Wilkie Recreation Director Lori Fenrich, says, “We have Wilkie Walkers that usually starts up Nov. 1. Details haven’t been worked out yet for the upcoming winter. A volunteer runs it. Bethany Assisted Living has activities that seniors not living at the facility are able to attend. The New Horizons group hosts afternoons of cards and other things that they arrange themselves.”

Unity Mayor Sharon Del Frari says “I have spoken with a board member of our local community resource centre about the possibility of a day program for seniors in Unity. This would be aimed at those who are in the care of family or home care and are isolated at times from social gatherings.

Simply Swimming will be offering senior activities in their pool over the winter. Once the weather turns toward ice and cold, upstairs in the community hall is open to seniors and all ages for a walking program. Those with limited mobility can use the elevator for access to join friends in exercise and social networking.

In summer months, the paved walking paths throughout Unity and the hospital grounds are well used by all generations and are kept clear of snow in the winter months for those who want to continue to use them.

The swimming pool has seen all generations taking advantage of aquasizes programming.

There are horseshoe pits in the regional park ball diamonds

Long Term Care, Luther Place, Parkview Place and 8th Avenue Estates all have a variety of activities for residents to keep them engaged. The community within these buildings was credited for helping seniors endure the stay-at-home and isolation public health orders that were part of the pandemic. While LTC and Parkview Place have specific activities directors, volunteers at both Luther Place and 8th Ave. Estates organize activities within their buildings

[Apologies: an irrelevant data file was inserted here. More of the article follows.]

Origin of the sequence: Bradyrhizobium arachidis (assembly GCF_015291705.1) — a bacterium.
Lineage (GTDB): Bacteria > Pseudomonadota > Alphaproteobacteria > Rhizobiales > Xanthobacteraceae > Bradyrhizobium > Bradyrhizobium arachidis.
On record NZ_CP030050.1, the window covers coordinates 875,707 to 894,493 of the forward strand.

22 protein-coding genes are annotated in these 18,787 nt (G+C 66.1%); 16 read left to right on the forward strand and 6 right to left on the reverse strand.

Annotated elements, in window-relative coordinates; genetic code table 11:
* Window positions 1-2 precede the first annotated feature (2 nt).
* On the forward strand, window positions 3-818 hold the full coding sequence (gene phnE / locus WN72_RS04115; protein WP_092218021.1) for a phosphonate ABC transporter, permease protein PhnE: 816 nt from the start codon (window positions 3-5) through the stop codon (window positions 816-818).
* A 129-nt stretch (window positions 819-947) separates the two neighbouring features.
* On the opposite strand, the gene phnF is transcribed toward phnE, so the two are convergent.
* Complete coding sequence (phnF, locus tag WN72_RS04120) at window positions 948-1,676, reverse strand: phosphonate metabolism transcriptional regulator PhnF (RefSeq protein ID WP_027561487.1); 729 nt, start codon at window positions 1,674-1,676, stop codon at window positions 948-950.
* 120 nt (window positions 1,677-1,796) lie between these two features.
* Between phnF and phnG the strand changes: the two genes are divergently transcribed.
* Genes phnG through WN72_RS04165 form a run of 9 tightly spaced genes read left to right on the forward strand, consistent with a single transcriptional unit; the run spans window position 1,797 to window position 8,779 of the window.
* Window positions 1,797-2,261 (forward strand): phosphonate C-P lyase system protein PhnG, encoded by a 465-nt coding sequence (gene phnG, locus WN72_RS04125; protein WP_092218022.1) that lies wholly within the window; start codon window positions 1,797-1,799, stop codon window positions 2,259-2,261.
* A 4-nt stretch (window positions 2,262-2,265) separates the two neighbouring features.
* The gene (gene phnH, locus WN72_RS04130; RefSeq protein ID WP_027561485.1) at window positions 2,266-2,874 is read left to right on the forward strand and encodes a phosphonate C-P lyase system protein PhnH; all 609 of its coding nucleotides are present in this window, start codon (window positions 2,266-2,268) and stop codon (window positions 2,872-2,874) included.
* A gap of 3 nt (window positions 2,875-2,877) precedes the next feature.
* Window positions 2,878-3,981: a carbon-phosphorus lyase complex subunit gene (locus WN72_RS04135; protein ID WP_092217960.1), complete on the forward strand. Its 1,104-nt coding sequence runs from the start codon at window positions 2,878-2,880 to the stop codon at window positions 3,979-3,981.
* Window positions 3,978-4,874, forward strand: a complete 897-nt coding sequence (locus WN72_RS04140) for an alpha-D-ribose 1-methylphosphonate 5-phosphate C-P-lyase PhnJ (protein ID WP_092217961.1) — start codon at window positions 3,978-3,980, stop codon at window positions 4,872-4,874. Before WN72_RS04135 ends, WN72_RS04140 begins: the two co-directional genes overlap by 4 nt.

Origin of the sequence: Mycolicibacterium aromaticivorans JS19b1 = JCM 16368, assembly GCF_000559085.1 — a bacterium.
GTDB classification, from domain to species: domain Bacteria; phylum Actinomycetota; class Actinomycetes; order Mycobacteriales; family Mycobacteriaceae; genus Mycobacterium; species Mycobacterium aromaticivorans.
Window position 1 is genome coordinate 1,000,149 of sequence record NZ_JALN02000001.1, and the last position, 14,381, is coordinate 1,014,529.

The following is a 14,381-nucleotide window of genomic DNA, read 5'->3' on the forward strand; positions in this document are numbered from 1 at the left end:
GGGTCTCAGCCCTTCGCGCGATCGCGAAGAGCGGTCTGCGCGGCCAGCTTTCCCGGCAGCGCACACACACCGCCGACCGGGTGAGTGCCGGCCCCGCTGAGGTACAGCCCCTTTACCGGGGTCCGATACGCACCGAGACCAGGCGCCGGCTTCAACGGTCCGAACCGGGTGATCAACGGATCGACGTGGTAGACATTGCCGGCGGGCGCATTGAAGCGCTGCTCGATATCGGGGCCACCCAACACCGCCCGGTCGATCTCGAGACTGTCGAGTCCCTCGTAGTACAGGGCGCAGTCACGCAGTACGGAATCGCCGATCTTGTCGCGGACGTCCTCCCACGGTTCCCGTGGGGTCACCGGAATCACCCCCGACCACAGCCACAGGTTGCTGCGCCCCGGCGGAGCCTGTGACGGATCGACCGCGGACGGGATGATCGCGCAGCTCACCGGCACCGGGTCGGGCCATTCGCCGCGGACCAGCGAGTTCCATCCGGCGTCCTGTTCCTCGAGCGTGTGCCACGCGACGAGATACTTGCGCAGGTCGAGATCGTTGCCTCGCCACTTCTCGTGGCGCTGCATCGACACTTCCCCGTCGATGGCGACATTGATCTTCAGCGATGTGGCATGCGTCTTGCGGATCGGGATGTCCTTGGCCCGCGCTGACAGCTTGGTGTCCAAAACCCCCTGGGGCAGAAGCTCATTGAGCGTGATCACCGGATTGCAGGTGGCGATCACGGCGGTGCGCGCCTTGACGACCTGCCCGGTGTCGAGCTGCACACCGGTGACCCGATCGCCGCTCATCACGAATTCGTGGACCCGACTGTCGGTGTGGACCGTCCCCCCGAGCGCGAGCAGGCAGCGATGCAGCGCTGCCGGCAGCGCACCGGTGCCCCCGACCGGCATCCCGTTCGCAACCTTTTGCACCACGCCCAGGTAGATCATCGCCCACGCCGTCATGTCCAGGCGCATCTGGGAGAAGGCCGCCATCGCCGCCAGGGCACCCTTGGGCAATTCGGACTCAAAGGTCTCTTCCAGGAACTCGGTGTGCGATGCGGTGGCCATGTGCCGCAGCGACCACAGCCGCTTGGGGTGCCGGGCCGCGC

The New Horizons Hall has welcomed back activity and has a dedicated group of seniors who meet to play cards and board games as well as organized seasonal events for seniors.

Both Unity Golf Club and Unity Curling Club hold specific senior activities at their locations that include both the sport itself and the opportunity to socialize after.

Seniors thrive when they have an opportunity to be part of something that gives them purpose, engages them and provides social interaction.

Seniors have a lot of value to share with their community, particularly if they have knowledge or skill in a specific activity or hobby that they can share with others — trom Scrabble proficiency, quilting magic or the fine art of peaceful puzzle solving. Options to share these talents with others offers them not only a social opportunity but a chance to highlight their natural affinity for a particular activity they have spent a lifetime developing.

Social engagement and activity provide an improved and optimistic outlook on life as a continued sense of purpose and worthiness are experienced.

Overall, it is important to stay connected at any stage of your life, especially as a senior. Therefore, remember to talk to your elderly family members or even older adults that are strangers, since you never know who can use the chat. Tell them about what your community has to offer seniors or perhaps you are so inclined to organize an activity or gathering geared towards seniors that will help them maintain community connections.